GOP Rep. Pushing For Assault Rifle Ban: GOP Colleagues Are Privately Interested

UNITED STATES - JULY 28: Rep. Brian Mast, R-Fla., leaves a meeting of the House Republican Conference in the Capitol on July 28, 2017. (Photo By Tom Williams/CQ Roll Call)
Tom Williams/CQ-Roll Call Group

A Republican lawmaker from Florida, who has an “A-plus” rating from the National Rifle Association, has publicly called for a ban on assault rifles this week and told CNN Tuesday that his GOP colleagues are privately receptive to his proposals.

Rep. Brian Mast (R-FL), an Army combat veteran, wrote an op-ed in The New York Times last week calling for a ban on assault and tactical weapons like the kind he used while in combat. He said since he returned to Congress Monday, Republicans have come up to him and told him “good job for taking a stand.”

“Many of them have come up to me, you know, kind of more so one-on-one, a little bit quietly. You know how that is,” he said during an interview on CNN Tuesday morning. “They’re not necessarily wanting to have this conversation in front of everybody, They’re saying ‘Hey, good job on you. Good job on taking a stand. Good job in saying that. How is that playing? What are people saying to you back in your district?’ They’re really wanting to know what is the reception about what I’ve heard about what I’ve said.”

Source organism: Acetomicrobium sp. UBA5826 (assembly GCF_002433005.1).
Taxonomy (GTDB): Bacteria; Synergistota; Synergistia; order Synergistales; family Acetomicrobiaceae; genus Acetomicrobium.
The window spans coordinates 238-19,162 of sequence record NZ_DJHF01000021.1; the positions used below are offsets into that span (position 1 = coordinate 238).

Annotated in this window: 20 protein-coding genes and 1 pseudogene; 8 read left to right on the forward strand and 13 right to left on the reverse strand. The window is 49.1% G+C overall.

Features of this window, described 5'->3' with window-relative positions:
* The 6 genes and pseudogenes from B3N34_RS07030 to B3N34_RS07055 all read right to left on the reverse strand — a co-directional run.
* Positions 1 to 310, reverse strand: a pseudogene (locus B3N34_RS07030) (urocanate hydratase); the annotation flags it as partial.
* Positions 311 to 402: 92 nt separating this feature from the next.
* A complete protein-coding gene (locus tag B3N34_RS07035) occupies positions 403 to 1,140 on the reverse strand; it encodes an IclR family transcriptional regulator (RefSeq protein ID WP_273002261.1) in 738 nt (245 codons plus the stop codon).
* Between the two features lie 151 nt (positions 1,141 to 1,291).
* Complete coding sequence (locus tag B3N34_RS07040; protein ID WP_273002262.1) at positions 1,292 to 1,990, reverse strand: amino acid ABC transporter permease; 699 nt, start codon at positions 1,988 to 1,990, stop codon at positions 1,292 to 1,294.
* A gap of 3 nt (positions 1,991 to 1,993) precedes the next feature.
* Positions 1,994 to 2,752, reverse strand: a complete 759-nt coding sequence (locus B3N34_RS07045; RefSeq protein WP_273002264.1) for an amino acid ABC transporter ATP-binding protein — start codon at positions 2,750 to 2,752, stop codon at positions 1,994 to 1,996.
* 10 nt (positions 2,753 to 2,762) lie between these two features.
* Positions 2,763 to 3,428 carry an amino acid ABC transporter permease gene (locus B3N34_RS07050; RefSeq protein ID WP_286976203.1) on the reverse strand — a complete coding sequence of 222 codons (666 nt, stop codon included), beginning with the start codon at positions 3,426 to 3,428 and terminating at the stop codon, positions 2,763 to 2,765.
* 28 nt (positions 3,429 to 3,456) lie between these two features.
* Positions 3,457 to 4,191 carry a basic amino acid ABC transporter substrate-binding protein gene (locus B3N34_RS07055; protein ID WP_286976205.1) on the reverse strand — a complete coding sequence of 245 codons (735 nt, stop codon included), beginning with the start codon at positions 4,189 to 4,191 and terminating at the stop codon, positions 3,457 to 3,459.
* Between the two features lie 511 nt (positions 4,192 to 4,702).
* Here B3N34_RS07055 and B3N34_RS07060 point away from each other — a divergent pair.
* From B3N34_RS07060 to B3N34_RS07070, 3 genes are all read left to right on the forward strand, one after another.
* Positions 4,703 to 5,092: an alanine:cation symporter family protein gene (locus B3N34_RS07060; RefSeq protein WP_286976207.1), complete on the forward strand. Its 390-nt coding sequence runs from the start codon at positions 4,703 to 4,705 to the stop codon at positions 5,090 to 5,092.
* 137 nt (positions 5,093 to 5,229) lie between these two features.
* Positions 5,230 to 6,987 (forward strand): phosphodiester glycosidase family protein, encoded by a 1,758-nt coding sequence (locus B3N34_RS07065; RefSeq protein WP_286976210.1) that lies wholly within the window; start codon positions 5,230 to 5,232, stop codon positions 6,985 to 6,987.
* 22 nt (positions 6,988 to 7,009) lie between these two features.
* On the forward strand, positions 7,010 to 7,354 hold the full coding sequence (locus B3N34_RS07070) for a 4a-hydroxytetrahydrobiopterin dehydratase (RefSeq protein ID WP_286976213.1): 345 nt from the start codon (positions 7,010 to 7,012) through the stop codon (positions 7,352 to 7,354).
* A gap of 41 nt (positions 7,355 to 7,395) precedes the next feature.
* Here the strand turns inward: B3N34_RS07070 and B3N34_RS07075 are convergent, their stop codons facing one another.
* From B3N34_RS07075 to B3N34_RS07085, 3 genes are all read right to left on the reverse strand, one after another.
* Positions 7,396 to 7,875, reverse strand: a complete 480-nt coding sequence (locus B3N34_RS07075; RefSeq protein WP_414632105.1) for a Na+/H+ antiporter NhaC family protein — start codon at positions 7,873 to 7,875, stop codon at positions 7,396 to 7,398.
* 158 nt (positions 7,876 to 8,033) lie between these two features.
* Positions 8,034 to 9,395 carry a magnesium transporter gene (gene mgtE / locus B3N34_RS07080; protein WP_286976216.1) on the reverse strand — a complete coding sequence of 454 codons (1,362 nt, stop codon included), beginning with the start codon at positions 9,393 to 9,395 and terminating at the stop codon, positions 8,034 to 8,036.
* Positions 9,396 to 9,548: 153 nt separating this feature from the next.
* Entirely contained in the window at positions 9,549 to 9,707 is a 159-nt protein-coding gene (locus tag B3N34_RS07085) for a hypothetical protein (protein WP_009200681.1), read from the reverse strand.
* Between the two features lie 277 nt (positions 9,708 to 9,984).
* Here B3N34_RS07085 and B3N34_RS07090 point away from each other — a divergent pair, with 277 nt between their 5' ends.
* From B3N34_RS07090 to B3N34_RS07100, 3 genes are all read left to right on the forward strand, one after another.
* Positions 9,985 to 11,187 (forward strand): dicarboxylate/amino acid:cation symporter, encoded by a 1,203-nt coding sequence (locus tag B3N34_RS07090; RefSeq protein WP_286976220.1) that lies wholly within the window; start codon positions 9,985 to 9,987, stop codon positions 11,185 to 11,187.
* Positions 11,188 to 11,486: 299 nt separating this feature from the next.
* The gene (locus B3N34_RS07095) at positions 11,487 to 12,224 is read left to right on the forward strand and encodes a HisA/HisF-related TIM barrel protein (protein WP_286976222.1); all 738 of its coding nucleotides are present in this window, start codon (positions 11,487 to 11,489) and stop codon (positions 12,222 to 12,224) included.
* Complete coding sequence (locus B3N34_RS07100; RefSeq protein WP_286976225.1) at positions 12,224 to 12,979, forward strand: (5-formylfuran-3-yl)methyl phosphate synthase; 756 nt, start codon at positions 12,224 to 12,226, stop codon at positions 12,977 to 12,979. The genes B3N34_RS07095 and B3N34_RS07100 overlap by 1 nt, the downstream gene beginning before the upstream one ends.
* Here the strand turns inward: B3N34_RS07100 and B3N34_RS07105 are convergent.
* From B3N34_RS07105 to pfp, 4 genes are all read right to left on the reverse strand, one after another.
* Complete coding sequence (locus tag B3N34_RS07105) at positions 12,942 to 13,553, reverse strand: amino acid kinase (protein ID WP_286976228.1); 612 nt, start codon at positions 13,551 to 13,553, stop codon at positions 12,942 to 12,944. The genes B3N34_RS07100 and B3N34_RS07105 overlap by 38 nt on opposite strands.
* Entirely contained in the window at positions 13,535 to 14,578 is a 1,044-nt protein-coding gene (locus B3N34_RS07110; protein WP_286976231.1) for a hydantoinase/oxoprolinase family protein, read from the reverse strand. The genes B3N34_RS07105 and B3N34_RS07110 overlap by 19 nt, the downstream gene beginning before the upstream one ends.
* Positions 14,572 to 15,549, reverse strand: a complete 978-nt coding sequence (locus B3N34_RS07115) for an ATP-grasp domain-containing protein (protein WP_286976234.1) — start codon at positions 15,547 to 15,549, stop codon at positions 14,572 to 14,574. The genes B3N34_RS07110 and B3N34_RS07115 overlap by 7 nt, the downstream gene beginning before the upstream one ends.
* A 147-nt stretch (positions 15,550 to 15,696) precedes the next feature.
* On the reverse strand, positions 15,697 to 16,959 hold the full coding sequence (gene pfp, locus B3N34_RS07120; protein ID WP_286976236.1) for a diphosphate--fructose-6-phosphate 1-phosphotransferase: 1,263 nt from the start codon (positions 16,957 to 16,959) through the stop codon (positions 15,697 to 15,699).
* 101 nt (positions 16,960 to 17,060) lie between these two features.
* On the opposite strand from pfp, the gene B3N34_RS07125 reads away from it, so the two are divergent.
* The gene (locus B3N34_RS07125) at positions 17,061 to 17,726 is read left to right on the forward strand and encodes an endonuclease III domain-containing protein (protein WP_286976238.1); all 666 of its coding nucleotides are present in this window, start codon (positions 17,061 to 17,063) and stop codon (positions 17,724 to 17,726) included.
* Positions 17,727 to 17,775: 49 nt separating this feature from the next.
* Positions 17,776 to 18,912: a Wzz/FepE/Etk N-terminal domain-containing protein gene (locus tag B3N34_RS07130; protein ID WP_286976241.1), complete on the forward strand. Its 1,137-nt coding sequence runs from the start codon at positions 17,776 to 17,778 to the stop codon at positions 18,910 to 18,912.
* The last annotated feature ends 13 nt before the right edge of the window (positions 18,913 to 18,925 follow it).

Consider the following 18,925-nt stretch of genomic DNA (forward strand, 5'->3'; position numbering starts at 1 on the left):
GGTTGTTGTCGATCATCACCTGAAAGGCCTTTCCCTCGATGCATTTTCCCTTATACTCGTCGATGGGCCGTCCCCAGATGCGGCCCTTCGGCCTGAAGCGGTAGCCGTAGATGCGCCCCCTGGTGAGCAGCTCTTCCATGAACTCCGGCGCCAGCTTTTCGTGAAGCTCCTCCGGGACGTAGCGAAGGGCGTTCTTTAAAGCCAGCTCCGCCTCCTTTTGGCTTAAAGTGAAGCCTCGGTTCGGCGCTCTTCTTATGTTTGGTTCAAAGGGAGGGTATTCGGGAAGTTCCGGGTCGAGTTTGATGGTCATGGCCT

Mast is one of very few Republicans who has expressed any type of support on a weapons ban following the mass shooting at the Florida high school earlier this month that left 17 people dead. In his Times op-ed he argued that the assault rifle is too similar to the “most lethal” weapons he used to kill enemies while in combat.

“My rifle was very similar to the AR-15 style semi-automatic weapons used to kill students, teachers and a coach I knew at Marjory Stoneman Douglas High School in Parkland, Florida, where I once lived,” he wrote in the Times op-ed. “We used it because it was the most lethal, the best for killing our enemies. And I know that my community, our schools and public gathering places are not made safer by any person having access to the best killing tool the army could put in my hands.” 

During the CNN interview, Mast pointed to reports that at least four officers either didn’t enter the school or didn’t engage the shooter for several minutes after the firing started and said that their fear “should give us pause” about the power of the assault rifle.

These are men with tactical training, with body armor and with pistols who wouldn’t go in there because they were basically brought to being frozen by an 18-year-old (sic) with an AR-15,” he said. “That should give us pause about the power of that platform.”

The alleged shooter is actually 19-years-old and a former student from Stoneman Douglas.

Mast said he was inspired to write the op-ed after he visited a pool with his family and realized his children were all “sitting ducks” if someone decided to attack the pool and there wasn’t much he could do to save them, even though he was carrying a concealed pistol.

“We have to come together with this commitment,” he said. “Not one more death inside of a school. Not one more school shooting. We have to come together with that. If we can’t, who are we if can can’t come together that way?”